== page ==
04 October 2009

Asking Questions

When we pose questions to our students, they sequentially and iteratively go through four stages: comprehension, memory retrieval, judgment, and mapping (Conrad and Blair, 1996) (Tourangeau, 1984) (Oksenberg and Cannell, 1977). At any one of these stages, students may find it difficult to answer the questions due to the choice of words and the way the questions are asked. This may not because of their misconceptions of the subject matter but may indicate the questions need to be revised. Ding et al. summarized their results of validating clicker questions using interviews (2009).

In the comprehension stage, we want to make sure the students understand the problem accurately. In a think-aloud session, we may be able to see whether the students have misinterpreted the questions. Otherwise, this can be easily dismissed as a misconception that the students have.

In the memory retrieval stage, we want to make sure the students are accessing the relevant information to solve the problem. If any part of the question triggers the students that lead them in the wrong path, these questions can be seen as "trick" questions and are not testing the student learning.

In judgment, students need to perform the appropriate task to solve the problem given a correct retrieval of relevant information. If the questions are not clear about the context / conditions, the students may not be able reach a definite conclusion. In those cases, the questions need to be clarified.

In mapping, students need to correctly map the right answer to the right choice. Here, the choices provided must be clear and the students can make a definite choice.

Validating questions take time, and student interviews seem to be an effective way of helping instructors refine their questions. Teachers can also find out something about the student responses to the questions and see if there is a majority of them getting the questions wrong by examining the exam sores and their correlation with other data. Such forensic study may reveal how students interpret and think through the questions.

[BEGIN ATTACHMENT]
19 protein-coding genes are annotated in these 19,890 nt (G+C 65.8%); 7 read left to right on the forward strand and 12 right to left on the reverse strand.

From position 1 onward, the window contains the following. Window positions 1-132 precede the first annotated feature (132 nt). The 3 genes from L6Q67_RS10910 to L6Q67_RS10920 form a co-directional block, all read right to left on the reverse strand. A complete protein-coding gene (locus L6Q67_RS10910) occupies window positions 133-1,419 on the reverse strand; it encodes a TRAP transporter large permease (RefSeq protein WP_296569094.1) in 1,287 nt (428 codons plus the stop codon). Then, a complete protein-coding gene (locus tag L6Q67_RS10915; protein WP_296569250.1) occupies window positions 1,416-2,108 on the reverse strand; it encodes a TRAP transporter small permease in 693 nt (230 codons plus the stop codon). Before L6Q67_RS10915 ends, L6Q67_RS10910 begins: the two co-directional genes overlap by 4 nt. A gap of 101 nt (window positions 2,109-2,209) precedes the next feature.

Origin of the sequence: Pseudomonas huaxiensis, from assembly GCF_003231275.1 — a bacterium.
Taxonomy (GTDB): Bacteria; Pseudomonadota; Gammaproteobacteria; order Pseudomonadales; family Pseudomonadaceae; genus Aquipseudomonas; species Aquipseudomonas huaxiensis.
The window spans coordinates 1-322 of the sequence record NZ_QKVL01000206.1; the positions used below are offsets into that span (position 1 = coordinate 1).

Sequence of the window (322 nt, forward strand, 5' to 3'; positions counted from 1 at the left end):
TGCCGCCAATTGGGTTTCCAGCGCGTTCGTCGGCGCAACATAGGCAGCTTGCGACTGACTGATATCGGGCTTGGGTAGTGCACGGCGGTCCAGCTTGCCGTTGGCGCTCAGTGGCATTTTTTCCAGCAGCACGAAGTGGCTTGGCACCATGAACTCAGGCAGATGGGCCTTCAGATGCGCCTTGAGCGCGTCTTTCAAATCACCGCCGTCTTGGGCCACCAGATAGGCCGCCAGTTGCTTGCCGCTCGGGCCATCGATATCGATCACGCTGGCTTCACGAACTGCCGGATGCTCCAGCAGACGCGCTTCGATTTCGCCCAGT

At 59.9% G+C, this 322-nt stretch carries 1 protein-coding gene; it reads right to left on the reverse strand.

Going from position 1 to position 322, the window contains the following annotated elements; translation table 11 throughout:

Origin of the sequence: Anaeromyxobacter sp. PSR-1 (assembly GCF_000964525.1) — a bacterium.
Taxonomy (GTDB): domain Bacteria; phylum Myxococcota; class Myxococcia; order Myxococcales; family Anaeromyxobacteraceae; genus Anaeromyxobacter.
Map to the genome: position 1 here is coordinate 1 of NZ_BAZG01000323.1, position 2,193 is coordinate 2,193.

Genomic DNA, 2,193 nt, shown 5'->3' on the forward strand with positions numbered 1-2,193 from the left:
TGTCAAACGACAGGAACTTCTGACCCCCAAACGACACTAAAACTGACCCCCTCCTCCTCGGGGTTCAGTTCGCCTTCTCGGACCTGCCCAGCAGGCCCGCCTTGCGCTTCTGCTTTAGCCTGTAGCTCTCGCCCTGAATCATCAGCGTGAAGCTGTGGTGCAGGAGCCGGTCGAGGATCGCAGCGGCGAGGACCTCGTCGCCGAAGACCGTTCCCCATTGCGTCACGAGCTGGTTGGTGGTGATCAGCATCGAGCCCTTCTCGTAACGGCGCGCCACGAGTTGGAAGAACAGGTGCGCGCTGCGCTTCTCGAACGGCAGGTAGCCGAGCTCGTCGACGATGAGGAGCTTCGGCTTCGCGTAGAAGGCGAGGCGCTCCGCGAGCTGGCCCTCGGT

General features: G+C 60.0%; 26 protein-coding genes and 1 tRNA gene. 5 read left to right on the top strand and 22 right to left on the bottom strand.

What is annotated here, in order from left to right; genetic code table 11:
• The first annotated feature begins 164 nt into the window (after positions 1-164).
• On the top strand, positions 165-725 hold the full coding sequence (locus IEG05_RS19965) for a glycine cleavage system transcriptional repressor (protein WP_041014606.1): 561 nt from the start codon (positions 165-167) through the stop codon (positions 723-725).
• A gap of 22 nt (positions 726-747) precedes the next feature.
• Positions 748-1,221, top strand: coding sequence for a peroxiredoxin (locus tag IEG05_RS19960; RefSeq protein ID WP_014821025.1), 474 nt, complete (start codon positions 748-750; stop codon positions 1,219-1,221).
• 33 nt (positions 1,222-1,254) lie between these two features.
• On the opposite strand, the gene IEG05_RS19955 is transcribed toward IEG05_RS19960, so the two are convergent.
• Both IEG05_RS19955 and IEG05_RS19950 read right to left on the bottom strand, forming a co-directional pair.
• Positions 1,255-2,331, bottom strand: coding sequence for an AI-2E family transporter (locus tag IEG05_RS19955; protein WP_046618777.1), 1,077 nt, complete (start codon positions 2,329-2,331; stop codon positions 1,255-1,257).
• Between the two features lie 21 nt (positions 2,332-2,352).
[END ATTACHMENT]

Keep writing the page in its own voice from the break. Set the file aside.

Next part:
Ding, L, Reay, N.W., Lee, A., Bao, L. (2009). Are We Asking the Right Questions? Validating Clicker Question Sequences by Student Interviews. American Journal of Physics. 77(7), pp 643 - 650.

Conrad F. and Blair, J. (1996). From Impressions to Data: Increasing the Objectivity of Cognitive Interviews. Proceedings of the Section on Survey Research Methods, American Statistical Association. (ASA, Alexandria, VA). p 1.

Tourangeau. R. (1984). Cognitive Science and Survey Methods. Cognitive Aspects of Survey Design: Building a Bridge Between Disciplines. Edited by T. Jabine, M. Straf, J. Tanur, and R. Tourangeau. (National Academics Press, Washington, DC). p 73.

Oksenberg, L. and Cannell, C. (1977). Some Factors Underlying the Validity of Response in Self-Report. Bull. I'Institut Int. Stati. 48, pp 325 - 346.

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